You may be aware of the RED.com LLC lawsuit against Nikon over what they state is an infringement of their Video Compression Patent that Nikon introduced in the 2.0 firmware update for the Z9 camera. With the 2.0 update, the Z9 can capture 8.3K RAW video at up to 60 frames per second in Nikon’s new “N-RAW format” or up to 4.1K at 60 frames per second ProRes RAW HQ.
Well, that lawsuit has been dismissed. Now, we have no idea what actually happened, but here is the dismissal:
Plaintiff Red.com, LLC and Defendants Nikon Corporation and Nikon Inc. hereby stipulate and move pursuant to this joint motion, under Federal Rule of Civil Procedure 41(a)(1)(ii), that this action be dismissed without prejudice as to all claims, counterclaims, causes of action, defenses, and parties, with each party bearing their own attorney’s fees and costs.
A case dismissed with prejudice is completely finished and it can’t be brought back to court again. A case dismissed without prejudice means the exact opposite. Essentially it can be tried again.
The lawsuit never made it to a jury trial.
Essentially neither side won, as a joint motion from both Red and Nikon was filed to dismiss the lawsuit. What that means is anyone’s guess. Nikon may have settled out of court, Red and Nikon may have both got to a point where neither party was confident of winning, or Red possibly felt that because Nikon doesn’t make digital cinema cameras, it wasn’t going to hurt them directly. This is all just speculation and the only ones who know for sure are Red and Nikon.
Nikon hasn’t released any statement, nor have they issued any type of firmware update that removes internal RAW recording from the Z9. With the upcoming Z8 set to be released soon it will be interesting to see if that camera comes out with internal RAW recording options.
What is interesting is that just one week prior to the dismissal a joint stipulated motion to extend discovery deadlines and extend the jury trial date was denied by the court.
What was the Lawsuit
The lawsuit has stated several allegations of the use of REDs patent. Below is the main concerns.
29. RED is informed and believes and thereupon alleges that Nikon makes, uses, imports, offers to sell, and/or sells in the United States, and in this judicial district, cameras under the Nikon brand that infringe each of the asserted patents.
30. RED is informed and believes and thereupon alleges that Nikon’s infringing video cameras (the “accused products”) include, but are not limited to, “Z Series Mirrorless Cameras” such as “Nikon Z 9 with Firmware 2.0.”
The Z9 uses a high-efficiency RAW codec for stills that comes from intoPIX. intoPIX also makes a video version of this same RAW codec called TicoRAW. One of the options available is IPX-TicoRAW-8K (up to 8192-pixels width). This is available in 12-bit and up to 60fps. This is what Nikon is using in the Z9 with 2.0 firmware.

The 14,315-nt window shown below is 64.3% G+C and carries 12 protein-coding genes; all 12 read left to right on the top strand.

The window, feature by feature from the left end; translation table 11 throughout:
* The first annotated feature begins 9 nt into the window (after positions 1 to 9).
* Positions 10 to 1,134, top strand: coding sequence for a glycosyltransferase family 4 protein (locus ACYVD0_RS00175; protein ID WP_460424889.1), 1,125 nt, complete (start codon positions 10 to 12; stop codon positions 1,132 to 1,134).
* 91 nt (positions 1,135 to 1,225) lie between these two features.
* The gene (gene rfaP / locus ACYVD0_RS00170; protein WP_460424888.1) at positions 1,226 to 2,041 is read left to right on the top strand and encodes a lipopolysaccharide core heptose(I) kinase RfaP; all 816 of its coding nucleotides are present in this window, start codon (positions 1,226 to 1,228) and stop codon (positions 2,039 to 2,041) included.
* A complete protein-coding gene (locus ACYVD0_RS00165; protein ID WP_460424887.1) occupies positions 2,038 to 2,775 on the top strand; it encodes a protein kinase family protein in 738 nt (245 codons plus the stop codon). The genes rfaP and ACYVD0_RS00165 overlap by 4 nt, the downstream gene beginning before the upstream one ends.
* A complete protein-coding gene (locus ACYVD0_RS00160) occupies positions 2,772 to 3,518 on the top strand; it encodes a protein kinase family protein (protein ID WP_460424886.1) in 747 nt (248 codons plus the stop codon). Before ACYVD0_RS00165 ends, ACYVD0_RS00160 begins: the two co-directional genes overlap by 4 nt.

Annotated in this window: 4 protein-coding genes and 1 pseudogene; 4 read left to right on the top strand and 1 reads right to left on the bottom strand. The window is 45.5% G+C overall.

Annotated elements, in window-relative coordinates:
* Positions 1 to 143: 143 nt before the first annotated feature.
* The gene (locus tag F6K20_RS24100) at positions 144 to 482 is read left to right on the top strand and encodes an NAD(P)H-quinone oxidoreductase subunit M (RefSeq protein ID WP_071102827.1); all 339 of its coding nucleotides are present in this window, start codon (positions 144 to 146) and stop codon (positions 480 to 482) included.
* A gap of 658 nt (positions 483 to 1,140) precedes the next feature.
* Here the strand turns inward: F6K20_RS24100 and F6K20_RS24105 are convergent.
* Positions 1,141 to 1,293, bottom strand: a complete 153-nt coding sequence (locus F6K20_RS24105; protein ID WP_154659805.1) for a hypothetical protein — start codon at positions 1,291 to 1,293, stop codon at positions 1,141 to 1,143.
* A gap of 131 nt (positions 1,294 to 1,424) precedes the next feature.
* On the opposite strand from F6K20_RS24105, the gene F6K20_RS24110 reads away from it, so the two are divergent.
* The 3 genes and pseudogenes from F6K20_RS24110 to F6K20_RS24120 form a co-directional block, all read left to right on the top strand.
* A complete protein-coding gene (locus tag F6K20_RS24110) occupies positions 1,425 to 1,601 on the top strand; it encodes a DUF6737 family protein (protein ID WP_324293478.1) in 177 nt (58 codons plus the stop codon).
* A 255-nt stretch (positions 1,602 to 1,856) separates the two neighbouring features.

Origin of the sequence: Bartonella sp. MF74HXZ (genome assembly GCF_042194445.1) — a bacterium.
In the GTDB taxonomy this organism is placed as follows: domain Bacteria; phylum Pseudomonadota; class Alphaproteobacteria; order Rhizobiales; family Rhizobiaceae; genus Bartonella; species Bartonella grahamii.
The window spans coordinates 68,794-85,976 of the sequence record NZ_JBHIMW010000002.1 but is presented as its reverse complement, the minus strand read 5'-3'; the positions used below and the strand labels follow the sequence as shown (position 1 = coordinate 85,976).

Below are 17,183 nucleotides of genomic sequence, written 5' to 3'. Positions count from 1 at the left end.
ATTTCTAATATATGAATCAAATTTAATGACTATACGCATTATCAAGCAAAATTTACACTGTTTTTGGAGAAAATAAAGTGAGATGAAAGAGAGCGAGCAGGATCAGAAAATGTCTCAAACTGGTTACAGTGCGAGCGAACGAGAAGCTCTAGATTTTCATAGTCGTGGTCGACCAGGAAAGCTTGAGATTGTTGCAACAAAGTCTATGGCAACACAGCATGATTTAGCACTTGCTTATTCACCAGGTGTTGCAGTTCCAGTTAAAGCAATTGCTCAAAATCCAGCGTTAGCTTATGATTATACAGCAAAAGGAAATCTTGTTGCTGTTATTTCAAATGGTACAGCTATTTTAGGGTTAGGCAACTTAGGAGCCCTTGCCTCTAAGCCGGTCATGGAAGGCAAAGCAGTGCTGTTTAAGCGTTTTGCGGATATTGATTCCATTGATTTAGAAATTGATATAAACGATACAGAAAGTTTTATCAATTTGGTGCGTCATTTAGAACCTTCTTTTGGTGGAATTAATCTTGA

Here is what intoPIX officially said in December last year:
The new Z 9 camera offers High-Efficiency RAW recording up to 8K and 60fps (available through the 2022 firmware update), preserving all the benefits of the RAW format while ensuring very low power processing and very fast transfer speed.
With TicoRAW, the full quality of the captured sensor data is preserved while reducing the bandwidth and the storage needs. It can be used for both Still pictures and RAW movies. This patented technology offers high image quality, and the capability to manage very high resolutions, high frame rates, and high dynamic range workflows. TicoRAW is the world’s first RAW codec that can offer compression efficiency with such low complexity. It also has the advantage of retaining this very fast format for editing, regardless of resolution and/or frame rates used.
It doesn’t appear RED is going after intoPIX but more so that the Z9 is recording internal RAW with a similar scheme that RED has patented. intoPIXs TicoRAW is also patented.
The filing seeks damages and or royalties for the alleged infringement and an injunction barring Nikon from further infringement. The plaintiff also seeks an award of attorneys’ fees. Nikon can either fight it out in a costly court battle or remove the new feature from the Z9 2.0 firmware update. One issue is that the update has been available since April 20th, 2022 making the removal process practically impossible.
Here We Go Again
This isn’t the first time RED has sued to protect their internal RAW recording patent and has made companies pull their RAW offerings from cameras that have stated they will include internal Video RAW capture. The latest I can remember is Kinfinity and DJI with the Ronin 4D. This is a bit more complicated because the 2.0 update has been released and installed already in users’ cameras.
REDs patent entitled “VIDEO CAMERA,” is set to expire on 11/04/2028.